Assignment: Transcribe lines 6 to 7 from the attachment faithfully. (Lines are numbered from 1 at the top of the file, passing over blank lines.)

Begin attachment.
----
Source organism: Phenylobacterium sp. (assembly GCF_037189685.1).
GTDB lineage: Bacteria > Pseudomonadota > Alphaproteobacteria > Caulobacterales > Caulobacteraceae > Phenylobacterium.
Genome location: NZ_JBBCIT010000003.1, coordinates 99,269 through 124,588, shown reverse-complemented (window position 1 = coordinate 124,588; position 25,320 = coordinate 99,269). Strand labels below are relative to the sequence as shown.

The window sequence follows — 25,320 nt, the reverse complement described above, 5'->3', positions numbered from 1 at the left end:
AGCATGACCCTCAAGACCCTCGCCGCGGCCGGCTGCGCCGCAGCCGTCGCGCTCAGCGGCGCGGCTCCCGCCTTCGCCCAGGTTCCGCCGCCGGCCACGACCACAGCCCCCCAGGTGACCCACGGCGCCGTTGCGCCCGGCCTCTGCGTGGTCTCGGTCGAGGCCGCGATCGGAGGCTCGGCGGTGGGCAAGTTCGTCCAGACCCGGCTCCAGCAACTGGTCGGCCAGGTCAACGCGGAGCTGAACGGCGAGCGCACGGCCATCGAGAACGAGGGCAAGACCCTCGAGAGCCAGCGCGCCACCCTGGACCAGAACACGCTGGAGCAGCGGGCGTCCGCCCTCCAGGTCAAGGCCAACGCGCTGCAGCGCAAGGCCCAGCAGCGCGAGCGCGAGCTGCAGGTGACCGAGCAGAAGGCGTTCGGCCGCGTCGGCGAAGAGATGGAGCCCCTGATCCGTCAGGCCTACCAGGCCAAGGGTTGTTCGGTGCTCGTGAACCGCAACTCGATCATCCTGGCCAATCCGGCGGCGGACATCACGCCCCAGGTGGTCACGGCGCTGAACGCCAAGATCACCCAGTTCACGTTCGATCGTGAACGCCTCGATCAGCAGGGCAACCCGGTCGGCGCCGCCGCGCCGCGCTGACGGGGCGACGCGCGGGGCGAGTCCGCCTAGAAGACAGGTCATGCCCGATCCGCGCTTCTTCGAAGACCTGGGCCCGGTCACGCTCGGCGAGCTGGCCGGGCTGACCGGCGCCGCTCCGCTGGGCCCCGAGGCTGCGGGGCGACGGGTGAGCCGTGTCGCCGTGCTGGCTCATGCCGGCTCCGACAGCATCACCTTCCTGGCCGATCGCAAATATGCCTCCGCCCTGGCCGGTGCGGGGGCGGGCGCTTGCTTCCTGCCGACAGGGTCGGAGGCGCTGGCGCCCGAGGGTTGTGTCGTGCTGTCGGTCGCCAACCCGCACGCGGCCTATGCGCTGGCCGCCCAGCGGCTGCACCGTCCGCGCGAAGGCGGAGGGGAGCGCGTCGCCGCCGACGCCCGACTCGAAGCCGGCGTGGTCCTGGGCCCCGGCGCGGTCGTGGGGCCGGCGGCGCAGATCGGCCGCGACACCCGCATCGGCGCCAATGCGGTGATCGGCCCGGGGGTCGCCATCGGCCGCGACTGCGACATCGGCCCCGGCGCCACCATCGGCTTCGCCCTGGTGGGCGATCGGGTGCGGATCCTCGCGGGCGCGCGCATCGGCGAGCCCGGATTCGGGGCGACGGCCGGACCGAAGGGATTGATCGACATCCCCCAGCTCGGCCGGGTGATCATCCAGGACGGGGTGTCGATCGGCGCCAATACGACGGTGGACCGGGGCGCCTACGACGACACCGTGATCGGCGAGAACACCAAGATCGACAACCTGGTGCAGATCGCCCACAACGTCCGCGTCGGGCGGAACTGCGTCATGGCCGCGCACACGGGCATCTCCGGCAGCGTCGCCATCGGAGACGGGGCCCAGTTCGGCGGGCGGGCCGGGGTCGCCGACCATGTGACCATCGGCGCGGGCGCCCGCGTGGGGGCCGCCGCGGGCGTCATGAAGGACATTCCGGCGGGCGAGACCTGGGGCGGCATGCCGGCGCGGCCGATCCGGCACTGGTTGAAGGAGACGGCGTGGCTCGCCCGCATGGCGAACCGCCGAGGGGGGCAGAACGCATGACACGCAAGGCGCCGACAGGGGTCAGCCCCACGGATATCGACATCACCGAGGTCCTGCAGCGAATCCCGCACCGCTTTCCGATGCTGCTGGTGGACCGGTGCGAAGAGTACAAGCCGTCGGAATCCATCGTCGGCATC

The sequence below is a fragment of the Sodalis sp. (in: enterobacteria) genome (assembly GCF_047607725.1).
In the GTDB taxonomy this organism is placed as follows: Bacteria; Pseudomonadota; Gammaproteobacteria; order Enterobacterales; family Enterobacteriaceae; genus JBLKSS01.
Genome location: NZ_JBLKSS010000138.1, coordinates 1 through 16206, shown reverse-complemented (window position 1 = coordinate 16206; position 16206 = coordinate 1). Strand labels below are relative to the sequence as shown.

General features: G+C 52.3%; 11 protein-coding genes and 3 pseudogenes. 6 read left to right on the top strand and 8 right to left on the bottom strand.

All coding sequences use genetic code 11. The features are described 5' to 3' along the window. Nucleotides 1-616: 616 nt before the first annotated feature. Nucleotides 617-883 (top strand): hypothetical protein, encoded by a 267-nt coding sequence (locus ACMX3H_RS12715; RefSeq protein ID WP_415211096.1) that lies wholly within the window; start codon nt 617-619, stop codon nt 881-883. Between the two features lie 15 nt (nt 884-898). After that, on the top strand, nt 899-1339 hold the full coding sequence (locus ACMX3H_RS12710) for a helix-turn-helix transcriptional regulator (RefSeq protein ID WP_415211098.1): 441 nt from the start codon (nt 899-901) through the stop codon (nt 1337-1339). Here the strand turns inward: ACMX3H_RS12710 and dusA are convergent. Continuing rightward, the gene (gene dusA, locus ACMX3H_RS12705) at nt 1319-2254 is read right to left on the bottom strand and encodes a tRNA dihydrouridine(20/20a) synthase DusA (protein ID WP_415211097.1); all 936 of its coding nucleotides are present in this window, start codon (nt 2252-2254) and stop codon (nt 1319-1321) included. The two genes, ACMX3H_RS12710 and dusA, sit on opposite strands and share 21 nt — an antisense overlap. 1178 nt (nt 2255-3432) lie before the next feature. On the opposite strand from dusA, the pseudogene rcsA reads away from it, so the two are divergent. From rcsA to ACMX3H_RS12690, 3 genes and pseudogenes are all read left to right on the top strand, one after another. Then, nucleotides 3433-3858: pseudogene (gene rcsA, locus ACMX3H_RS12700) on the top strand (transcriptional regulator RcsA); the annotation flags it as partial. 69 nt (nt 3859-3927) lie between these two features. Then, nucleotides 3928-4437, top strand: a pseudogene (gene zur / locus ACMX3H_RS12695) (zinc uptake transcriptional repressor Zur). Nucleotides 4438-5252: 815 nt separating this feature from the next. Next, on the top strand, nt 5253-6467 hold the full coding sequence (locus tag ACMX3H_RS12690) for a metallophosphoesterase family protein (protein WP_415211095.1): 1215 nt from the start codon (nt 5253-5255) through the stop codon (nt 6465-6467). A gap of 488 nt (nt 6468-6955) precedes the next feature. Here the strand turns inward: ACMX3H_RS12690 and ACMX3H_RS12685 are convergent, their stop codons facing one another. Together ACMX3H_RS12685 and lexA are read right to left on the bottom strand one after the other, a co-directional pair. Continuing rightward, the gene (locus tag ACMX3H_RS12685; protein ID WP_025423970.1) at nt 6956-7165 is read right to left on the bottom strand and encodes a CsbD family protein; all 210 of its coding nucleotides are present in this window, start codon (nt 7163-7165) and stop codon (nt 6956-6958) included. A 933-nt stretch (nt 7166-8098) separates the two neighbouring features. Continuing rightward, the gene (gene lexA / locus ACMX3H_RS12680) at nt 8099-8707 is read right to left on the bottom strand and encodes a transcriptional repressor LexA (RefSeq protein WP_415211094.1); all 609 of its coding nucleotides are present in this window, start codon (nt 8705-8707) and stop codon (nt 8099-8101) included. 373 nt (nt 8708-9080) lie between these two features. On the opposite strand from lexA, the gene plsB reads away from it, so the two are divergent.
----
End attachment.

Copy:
The sequence below is a fragment of the Sodalis sp. (in: enterobacteria) genome (assembly GCF_047607725.1).
In the GTDB taxonomy this organism is placed as follows: Bacteria; Pseudomonadota; Gammaproteobacteria; order Enterobacterales; family Enterobacteriaceae; genus JBLKSS01.